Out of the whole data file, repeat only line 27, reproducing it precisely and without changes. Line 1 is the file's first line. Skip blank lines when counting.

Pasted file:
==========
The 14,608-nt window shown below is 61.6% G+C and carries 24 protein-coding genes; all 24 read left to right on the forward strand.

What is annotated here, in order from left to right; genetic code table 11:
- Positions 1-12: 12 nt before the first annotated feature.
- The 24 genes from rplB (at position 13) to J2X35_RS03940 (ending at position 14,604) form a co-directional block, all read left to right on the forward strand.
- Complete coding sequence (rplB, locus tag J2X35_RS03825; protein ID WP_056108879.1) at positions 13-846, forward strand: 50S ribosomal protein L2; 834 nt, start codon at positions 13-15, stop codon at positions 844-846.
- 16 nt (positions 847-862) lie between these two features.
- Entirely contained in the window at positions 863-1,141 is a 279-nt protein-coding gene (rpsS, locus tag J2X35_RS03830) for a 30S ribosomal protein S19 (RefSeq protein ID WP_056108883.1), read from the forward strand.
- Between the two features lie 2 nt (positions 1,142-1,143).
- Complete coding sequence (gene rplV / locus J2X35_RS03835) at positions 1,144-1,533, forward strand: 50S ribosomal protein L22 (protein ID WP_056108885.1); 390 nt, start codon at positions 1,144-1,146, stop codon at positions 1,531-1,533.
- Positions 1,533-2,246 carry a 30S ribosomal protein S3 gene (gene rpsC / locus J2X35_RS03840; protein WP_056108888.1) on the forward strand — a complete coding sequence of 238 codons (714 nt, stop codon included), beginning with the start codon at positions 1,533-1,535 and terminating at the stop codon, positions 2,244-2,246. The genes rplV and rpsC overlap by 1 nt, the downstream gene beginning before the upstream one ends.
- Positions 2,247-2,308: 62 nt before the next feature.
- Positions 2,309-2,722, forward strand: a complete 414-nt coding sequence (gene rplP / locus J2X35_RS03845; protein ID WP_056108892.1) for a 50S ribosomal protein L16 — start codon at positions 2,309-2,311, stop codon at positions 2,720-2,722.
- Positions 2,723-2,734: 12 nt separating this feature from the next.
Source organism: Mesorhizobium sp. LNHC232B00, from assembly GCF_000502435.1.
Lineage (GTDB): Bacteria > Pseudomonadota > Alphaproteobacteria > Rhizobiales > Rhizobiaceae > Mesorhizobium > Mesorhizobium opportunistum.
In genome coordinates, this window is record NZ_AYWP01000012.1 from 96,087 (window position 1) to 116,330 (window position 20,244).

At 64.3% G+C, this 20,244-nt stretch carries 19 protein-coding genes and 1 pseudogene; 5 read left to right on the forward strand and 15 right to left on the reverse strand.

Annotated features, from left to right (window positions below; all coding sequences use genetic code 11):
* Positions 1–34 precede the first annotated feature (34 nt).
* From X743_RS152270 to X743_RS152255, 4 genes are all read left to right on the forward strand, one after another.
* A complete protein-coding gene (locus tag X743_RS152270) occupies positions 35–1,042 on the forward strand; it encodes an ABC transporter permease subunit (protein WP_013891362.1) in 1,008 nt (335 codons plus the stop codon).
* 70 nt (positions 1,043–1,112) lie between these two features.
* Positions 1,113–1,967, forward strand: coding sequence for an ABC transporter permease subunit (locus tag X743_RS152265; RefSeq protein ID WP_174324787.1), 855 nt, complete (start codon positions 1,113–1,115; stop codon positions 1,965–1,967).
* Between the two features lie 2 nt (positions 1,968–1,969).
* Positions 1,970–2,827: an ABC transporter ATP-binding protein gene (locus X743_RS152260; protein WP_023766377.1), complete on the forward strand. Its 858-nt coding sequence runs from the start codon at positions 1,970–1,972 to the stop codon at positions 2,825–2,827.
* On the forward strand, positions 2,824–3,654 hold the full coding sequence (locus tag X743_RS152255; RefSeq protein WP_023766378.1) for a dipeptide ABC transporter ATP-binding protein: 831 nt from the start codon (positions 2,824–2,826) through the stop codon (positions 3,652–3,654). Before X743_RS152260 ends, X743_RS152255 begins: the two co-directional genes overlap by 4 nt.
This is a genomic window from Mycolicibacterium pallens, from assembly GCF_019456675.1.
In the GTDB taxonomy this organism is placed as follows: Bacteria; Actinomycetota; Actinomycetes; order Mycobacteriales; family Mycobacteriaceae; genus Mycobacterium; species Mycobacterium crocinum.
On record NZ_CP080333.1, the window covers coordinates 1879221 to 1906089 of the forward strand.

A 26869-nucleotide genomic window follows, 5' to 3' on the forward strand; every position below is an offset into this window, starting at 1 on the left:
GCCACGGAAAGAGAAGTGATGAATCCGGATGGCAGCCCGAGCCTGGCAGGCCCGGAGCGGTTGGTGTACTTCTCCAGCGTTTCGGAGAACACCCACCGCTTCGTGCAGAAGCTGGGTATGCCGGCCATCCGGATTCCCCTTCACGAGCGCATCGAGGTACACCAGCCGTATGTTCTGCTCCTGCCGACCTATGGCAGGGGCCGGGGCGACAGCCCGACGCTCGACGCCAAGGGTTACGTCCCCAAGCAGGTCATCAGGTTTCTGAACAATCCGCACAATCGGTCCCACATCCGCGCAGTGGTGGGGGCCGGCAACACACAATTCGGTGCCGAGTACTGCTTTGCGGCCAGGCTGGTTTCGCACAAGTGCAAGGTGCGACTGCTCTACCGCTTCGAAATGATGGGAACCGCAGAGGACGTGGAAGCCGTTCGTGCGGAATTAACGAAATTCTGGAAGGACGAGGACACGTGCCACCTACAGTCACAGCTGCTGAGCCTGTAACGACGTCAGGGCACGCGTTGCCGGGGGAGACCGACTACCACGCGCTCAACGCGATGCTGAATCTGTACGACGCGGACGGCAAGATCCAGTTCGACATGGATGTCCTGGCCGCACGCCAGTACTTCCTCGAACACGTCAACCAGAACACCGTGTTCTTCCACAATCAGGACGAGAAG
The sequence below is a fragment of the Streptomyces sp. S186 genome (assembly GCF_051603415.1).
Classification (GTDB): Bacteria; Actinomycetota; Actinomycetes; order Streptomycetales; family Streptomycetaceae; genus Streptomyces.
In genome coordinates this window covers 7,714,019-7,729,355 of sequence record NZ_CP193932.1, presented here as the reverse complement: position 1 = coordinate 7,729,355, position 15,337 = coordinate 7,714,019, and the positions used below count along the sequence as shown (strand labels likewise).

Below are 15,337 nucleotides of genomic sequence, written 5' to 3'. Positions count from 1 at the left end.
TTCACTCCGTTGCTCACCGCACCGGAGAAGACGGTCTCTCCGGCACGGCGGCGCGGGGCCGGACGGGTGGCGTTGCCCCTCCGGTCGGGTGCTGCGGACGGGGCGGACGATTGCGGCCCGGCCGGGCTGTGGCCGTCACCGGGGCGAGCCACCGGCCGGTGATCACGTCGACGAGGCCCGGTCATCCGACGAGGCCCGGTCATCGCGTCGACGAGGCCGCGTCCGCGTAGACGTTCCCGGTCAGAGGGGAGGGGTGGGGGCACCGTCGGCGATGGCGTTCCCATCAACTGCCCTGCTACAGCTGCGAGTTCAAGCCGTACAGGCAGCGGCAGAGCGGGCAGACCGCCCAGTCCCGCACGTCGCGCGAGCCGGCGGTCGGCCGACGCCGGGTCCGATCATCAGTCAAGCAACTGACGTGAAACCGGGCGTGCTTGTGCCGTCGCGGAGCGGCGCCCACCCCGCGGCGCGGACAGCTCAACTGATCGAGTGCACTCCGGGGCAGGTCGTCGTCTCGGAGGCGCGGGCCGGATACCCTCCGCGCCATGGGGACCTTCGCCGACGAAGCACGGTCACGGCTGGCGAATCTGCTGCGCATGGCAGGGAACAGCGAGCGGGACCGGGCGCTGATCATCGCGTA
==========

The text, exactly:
This is a genomic window from Mycolicibacterium pallens, from assembly GCF_019456675.1.